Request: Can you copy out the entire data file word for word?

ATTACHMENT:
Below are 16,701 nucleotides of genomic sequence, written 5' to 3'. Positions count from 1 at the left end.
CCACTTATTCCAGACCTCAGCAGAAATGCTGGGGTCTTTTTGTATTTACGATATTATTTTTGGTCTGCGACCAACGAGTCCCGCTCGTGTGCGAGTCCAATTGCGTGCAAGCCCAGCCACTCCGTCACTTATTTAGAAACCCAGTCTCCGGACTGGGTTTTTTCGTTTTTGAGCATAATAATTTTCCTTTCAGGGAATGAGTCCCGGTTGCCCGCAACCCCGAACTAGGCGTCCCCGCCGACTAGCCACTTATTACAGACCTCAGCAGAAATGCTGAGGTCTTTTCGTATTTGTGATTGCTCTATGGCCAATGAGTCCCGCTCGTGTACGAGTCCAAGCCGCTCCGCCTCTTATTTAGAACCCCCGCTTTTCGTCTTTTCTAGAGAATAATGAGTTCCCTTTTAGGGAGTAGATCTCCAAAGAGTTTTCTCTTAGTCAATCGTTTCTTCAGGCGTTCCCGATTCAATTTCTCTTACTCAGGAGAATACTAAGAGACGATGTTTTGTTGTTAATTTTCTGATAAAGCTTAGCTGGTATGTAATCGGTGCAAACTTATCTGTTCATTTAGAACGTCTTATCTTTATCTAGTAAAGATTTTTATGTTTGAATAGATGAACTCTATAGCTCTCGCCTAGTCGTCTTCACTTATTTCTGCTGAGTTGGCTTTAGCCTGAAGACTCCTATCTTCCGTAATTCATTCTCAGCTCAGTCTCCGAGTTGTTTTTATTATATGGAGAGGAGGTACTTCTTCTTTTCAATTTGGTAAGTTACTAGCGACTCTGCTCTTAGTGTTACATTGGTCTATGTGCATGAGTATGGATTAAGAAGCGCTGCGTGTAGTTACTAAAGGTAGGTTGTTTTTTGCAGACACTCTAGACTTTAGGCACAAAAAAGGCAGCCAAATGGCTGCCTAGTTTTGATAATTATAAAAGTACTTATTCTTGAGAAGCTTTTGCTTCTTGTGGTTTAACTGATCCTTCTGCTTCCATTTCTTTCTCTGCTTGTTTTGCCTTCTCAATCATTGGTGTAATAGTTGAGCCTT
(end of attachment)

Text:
Below are 16,701 nucleotides of genomic sequence, written 5' to 3'. Positions count from 1 at the left end.
CCACTTATTCCAGACCTCAGCAGAAATGCTGGGGTCTTTTTGTATTTACGATATTATTTTTGGTCTGCGACCAACGAGTCCCGCTCGTGTGCGAGTCCAATTGCGTGCAAGCCCAGCCACTCCGTCACTTATTTAGAAACCCAGTCTCCGGACTGGGTTTTTTCGTTTTTGAGCATAATAATTTTCCTTTCAGGGAATGAGTCCCGGTTGCCCGCAACCCCGAACTAGGCGTCCCCGCCGACTAGCCACTTATTACAGACCTCAGCAGAAATGCTGAGGTCTTTTCGTATTTGTGATTGCTCTATGGCCAATGAGTCCCGCTCGTGTACGAGTCCAAGCCGCTCCGCCTCTTATTTAGAACCCCCGCTTTTCGTCTTTTCTAGAGAATAATGAGTTCCCTTTTAGGGAGTAGATCTCCAAAGAGTTTTCTCTTAGTCAATCGTTTCTTCAGGCGTTCCCGATTCAATTTCTCTTACTCAGGAGAATACTAAGAGACGATGTTTTGTTGTTAATTTTCTGATAAAGCTTAGCTGGTATGTAATCGGTGCAAACTTATCTGTTCATTTAGAACGTCTTATCTTTATCTAGTAAAGATTTTTATGTTTGAATAGATGAACTCTATAGCTCTCGCCTAGTCGTCTTCACTTATTTCTGCTGAGTTGGCTTTAGCCTGAAGACTCCTATCTTCCGTAATTCATTCTCAGCTCAGTCTCCGAGTTGTTTTTATTATATGGAGAGGAGGTACTTCTTCTTTTCAATTTGGTAAGTTACTAGCGACTCTGCTCTTAGTGTTACATTGGTCTATGTGCATGAGTATGGATTAAGAAGCGCTGCGTGTAGTTACTAAAGGTAGGTTGTTTTTTGCAGACACTCTAGACTTTAGGCACAAAAAAGGCAGCCAAATGGCTGCCTAGTTTTGATAATTATAAAAGTACTTATTCTTGAGAAGCTTTTGCTTCTTGTGGTTTAACTGATCCTTCTGCTTCCATTTCTTTCTCTGCTTGTTTTGCCTTCTCAATCATTGGTGTAATAGTTGAGCCTT